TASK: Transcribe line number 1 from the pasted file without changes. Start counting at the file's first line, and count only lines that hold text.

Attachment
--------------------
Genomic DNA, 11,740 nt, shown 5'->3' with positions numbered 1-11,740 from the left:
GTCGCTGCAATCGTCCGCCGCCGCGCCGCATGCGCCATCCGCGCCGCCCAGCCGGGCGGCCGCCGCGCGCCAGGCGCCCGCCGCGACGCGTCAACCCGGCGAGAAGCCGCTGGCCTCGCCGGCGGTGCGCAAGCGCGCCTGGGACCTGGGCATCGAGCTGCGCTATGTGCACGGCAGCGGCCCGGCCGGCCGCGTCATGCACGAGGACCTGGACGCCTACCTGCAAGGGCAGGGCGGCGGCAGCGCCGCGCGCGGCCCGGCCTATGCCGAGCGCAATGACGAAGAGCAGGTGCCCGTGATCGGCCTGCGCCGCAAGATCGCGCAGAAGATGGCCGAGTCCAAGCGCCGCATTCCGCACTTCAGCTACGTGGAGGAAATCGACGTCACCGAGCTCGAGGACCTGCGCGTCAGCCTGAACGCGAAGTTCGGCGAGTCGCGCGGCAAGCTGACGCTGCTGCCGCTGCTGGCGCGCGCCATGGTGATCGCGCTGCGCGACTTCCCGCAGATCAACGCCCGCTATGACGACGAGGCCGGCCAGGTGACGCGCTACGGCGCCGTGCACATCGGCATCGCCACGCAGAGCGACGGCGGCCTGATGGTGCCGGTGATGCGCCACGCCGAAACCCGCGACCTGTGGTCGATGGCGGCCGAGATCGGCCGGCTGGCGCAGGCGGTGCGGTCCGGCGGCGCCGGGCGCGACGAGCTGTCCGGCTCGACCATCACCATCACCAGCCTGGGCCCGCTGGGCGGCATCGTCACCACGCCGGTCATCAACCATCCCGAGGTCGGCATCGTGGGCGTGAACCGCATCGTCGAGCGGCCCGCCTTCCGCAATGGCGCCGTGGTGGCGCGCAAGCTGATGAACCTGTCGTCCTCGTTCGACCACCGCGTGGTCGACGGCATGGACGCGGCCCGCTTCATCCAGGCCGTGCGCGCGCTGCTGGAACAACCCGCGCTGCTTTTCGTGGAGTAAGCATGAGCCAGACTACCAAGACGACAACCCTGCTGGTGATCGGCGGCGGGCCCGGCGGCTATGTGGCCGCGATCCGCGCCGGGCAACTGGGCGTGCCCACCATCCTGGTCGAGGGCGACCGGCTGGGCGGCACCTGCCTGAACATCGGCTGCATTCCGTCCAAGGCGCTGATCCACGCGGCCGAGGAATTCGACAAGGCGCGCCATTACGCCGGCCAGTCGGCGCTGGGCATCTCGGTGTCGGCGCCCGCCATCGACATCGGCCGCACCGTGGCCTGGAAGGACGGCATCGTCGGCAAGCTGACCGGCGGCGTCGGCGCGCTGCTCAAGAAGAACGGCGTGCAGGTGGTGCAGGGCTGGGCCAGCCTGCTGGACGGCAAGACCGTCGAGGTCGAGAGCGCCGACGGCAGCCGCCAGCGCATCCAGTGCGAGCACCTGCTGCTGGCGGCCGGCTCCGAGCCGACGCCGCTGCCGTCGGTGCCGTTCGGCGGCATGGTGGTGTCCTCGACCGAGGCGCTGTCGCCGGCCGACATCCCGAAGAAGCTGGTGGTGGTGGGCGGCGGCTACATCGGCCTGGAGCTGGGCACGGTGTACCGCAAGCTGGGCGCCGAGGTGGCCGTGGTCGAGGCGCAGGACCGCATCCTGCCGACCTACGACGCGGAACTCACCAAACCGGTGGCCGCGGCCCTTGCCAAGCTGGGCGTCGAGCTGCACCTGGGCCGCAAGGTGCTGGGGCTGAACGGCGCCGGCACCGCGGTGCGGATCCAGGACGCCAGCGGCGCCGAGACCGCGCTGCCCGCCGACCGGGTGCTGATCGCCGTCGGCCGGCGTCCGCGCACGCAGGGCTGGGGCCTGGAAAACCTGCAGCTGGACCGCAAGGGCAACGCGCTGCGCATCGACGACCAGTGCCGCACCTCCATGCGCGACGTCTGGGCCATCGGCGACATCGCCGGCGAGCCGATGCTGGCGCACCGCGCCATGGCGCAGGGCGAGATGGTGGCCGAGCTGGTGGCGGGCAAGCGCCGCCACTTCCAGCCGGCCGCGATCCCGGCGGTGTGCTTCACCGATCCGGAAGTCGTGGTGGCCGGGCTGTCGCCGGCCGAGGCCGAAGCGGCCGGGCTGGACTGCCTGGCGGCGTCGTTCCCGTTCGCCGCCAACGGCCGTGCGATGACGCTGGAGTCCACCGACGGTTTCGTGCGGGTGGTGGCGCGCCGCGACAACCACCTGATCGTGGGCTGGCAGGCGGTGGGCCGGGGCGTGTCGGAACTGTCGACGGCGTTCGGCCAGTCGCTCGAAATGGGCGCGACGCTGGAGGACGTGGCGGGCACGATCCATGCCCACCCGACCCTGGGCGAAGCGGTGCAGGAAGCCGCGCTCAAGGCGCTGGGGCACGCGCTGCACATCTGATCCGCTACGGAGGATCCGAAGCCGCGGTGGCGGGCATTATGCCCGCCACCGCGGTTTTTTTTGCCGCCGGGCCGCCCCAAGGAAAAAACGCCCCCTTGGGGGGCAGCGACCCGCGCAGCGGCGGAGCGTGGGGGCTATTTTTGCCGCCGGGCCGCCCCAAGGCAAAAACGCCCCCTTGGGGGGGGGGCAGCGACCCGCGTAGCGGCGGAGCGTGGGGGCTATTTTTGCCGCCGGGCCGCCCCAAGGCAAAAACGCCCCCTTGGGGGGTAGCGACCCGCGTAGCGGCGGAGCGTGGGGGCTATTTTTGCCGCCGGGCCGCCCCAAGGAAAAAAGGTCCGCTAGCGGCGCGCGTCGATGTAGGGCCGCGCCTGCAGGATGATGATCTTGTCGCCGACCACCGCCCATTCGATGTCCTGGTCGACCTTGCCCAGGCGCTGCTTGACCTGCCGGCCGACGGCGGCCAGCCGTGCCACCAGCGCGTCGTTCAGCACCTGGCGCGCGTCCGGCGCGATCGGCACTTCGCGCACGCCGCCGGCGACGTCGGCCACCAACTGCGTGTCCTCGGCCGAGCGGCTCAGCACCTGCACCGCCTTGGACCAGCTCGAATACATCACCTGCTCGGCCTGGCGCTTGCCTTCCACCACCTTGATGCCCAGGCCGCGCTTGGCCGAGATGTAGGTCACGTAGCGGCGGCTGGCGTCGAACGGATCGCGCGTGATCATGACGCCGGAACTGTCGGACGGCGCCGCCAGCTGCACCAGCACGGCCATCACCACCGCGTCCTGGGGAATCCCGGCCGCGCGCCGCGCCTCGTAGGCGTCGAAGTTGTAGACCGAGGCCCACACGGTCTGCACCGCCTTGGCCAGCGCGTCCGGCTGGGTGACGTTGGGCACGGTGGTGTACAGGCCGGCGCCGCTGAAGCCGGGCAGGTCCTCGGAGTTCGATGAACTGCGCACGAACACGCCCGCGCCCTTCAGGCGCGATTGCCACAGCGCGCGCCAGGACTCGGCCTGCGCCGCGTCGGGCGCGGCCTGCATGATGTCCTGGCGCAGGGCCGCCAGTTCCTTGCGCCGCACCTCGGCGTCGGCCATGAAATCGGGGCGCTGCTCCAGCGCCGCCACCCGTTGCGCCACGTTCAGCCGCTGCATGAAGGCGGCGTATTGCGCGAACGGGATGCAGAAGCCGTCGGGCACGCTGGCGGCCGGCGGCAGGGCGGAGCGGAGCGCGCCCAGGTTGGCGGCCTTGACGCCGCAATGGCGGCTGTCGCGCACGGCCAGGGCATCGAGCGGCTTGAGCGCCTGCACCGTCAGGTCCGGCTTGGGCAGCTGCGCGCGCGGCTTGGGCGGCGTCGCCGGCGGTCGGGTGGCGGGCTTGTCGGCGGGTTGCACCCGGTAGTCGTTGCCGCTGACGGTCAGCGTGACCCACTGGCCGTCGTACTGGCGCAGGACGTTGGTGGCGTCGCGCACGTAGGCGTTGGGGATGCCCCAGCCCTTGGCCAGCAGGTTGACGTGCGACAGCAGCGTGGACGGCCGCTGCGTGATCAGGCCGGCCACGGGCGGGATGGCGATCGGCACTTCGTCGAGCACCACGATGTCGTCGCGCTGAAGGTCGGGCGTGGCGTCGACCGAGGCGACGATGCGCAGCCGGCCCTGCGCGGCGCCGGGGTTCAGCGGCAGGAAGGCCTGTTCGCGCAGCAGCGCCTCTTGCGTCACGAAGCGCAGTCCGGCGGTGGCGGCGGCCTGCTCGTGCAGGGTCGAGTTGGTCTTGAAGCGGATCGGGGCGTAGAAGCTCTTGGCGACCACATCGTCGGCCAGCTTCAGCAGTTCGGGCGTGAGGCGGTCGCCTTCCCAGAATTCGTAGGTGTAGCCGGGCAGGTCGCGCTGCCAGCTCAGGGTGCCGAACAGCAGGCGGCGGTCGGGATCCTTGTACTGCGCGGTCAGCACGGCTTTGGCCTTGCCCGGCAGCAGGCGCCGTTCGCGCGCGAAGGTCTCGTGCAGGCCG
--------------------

Genomic DNA, 11,740 nt, shown 5'->3' with positions numbered 1-11,740 from the left: